Add a little bit of clean water to the brush and gently wipe it across the surface of the watercolor you want to activate. When cleaning your brush, first dip it in your largest water jar (jar 1) and swirl it around vigorously. Be careful not to swipe the bottom or leave your brush standing in the water as this will damage the bristles. After a few swirls, dip the brush in the second jar (jar 2) of clean water and activate your next color. For this painting, I am starting with a deep red, a bright orange, a warm yellow, a deep fuchsia and a purple for my sunset. 

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Next, we'll wet our watercolor paper. The pigment will only go where you've got water laid down using the wet-on-wet technique. Wet the entire sky from jar 2 water, taking care to carefully trace the outline of your mountain. It need not be totally exact but using a smaller brush to trace this outline may be helpful. Be sure NOT to apply water inside the mountain's silhouette. If you're unsure about coverage, try peeping at your paper with your eyes level to the table. You should be able to see the water reflecting off the paper and can then apply any extra water to areas of the sky that are still dry. 

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Now, the moment we've been waiting for! I highly suggest you first watch the YouTube time-lapse linked above!

Dip your brush in the clean water of jar 2 and pick up some pigment from your red or pink hues. Apply about three-quarters of the way up into your sky. You'll see the color rapidly bloom across the page—this is good! This is the 'flow' we're trying to encourage. Clean the brush in jar 1, then transfer your brush to jar 2 to pick up more liquid. Grab some orange pigment and streak it across the page below the pink/red. Remember to keep loose! Nothing on the paper is final until the paper is dry. Your one concern is to keep the purple and orange (complementary colors) apart. If they should mix a brownish color will be the result. 

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If you end up with puddles of water, gently tilt your clipboard so it accumulates in a corner, taking care to avoid mixing purple and orange. Once you've corralled your excess water, dab with an absorbent towel. Keep moving the pigment over the paper. It will continue to mix and mingle until it dries. You must work quickly during this phase. Don't overthink it and just GO WITH THE FLOW! 

You want the colors to blend, creating a smooth gradient. If you're seeing distinct lines, try adding a little more pigment or water. Experiment! Learning how to paint gradients is one of the best ways to begin understanding the magic of watercolor. If you mess up—AWESOME—you just learned something valuable and became a better artist. Reflect on that while you whip out another piece of paper and give it another go. 

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When you've achieved the gradient effect you like, it's time to let your masterpiece dry. Remember, watercolors will typically appear lighter when they are dry. You can alter the opacity of your paints by playing with different ratios of water and pigment. Personally, I think lots of pigment works best for sunsets, but you should play around and see what looks best to you. Wait 10-15 minutes for your sunset to dry out. Our next stop is to paint the base coat of our mighty mountain. In this case, Alta's iconic Mount Superior.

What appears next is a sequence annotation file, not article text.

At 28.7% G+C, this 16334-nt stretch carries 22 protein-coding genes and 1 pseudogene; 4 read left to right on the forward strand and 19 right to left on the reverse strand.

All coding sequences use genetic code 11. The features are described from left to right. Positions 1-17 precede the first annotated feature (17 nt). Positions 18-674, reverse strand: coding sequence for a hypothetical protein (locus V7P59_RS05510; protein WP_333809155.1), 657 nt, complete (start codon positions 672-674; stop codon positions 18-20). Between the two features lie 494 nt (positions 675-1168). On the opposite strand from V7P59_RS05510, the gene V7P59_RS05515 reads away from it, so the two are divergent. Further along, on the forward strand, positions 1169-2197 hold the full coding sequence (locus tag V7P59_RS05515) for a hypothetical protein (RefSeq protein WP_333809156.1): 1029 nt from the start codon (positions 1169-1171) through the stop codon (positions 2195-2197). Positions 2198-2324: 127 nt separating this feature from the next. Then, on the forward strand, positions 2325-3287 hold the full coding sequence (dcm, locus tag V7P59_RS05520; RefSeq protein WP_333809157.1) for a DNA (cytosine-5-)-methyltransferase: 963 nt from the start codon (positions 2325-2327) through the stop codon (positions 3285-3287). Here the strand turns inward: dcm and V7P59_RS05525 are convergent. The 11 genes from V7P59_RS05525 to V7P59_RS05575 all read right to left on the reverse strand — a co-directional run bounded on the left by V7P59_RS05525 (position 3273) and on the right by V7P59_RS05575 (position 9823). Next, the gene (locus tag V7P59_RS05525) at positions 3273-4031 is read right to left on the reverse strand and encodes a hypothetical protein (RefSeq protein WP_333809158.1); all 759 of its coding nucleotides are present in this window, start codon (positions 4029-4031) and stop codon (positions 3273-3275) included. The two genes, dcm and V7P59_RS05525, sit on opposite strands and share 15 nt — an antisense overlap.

Pick a darker pigment for your mountain silhouette. I went with some deep blues and purples. Before beginning this second phase, be sure that your sunset sky is completely dry! Once you're certain, wet your paper again with jar 2 water like we did for the sunset, only wetting the area of the mountain. Add your chosen pigments, swirling and mixing them to add a bit of depth. You can be loose and quick with this step, it's just our base coat and we're going to add more layers. Once you have nice coverage, set aside to dry for another 10-15 minutes. 

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Once your mountain is dry or mostly dry, it's time to add some definition and shadows. Pick a darker pigment for this part. This is another time when it's best not to 'think' about what you're doing. You are a mountain person. You love mountains. You know what mountains should look like. Don't fret about accurately capturing every nuance of the geology, follow your intuition and simply add organic shapes. Think about ridge lines that trend downward in predictable ways.


If you have a fine-tipped brush, you can add a few happy little trees, if it pleases you. I recommend painting a thin straight line representing the trunk of your tree, then swishing the brush back and forth in erratic, organic gestures to approximate branches. Watch the video above for more insight on how to complete this step. 

If you're feeling uncertain, step back and allow your painting to dry for a bit. Trust your gut and intuition to know if you need to add more detail or leave your painting be. I've found that the best results arise when I'm simply channeling my joy for the mountains and ignoring any doubts or fear that arise.

After all, if you can hurtle yourself down a slope of frozen water on wooden sticks with metal edges, I know you can drag this brush loaded with a little pigment around! Skiers and snowboarders are simply brave people by nature. This is just a different way to channel your courage. You've got this...

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Lamont Joseph White: Skiing in Color: Click Here

The Best Books About Skiing & Snowboarding: Click Here

Powder People | The Meinholds: Click Here

The History of the "Greatest Snow on Earth": Click Here